She was born Judith Sylvia Cohen in 1939, but the world knows her as the pioneering feminist artist Judy Chicago, whose installation The Dinner Party (1974-79), which celebrated important women throughout history, became a leader of the women's movement.
Now a new exhibition at the Jewish Museum of Maryland explores how Chicago's secular Jewish upbringing shaped her artistic vision and her compassionate identification with the plight of oppressed people the world over. Judy Chicago: Jewish Identity presents artworks from throughout her career that challenge injustice and express the artist's long-standing aspiration for universal tolerance, understanding and peace.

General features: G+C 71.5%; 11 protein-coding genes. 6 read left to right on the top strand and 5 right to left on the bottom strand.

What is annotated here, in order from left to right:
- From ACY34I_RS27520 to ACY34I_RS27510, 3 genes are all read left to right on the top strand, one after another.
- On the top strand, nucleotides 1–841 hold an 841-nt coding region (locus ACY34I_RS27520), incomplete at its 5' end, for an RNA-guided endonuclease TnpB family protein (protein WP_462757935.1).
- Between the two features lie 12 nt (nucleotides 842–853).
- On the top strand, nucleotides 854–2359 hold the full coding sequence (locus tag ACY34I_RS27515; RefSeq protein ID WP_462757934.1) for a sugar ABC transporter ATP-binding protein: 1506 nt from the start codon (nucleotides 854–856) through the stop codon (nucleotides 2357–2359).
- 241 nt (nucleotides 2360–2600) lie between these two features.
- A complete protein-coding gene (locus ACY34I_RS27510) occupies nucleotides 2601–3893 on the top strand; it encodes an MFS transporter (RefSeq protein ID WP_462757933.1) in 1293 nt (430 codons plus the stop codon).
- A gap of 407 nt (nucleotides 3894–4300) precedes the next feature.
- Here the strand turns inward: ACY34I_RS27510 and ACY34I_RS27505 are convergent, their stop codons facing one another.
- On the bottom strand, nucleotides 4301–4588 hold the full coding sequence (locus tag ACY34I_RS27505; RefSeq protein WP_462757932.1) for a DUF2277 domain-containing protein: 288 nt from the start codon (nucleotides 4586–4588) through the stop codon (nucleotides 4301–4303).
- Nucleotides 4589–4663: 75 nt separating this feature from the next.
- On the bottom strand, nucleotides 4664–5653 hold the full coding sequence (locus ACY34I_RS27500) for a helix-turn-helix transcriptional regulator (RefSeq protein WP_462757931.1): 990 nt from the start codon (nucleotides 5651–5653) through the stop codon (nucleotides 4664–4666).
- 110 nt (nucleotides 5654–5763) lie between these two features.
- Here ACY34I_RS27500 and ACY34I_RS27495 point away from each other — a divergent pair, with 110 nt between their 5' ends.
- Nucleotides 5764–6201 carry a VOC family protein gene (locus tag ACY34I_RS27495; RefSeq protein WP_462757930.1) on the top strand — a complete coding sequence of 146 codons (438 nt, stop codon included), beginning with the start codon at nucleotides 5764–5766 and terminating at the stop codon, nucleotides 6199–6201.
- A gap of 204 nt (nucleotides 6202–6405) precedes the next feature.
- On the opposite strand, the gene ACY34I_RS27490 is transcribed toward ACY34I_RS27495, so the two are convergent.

Judy Chicago: Jewish Identity runs through Dec. 30 at the Jewish Museum of Maryland, 15 Lloyd St. Admission $5. Call 410-732-6400 or go to jewish museummd.org.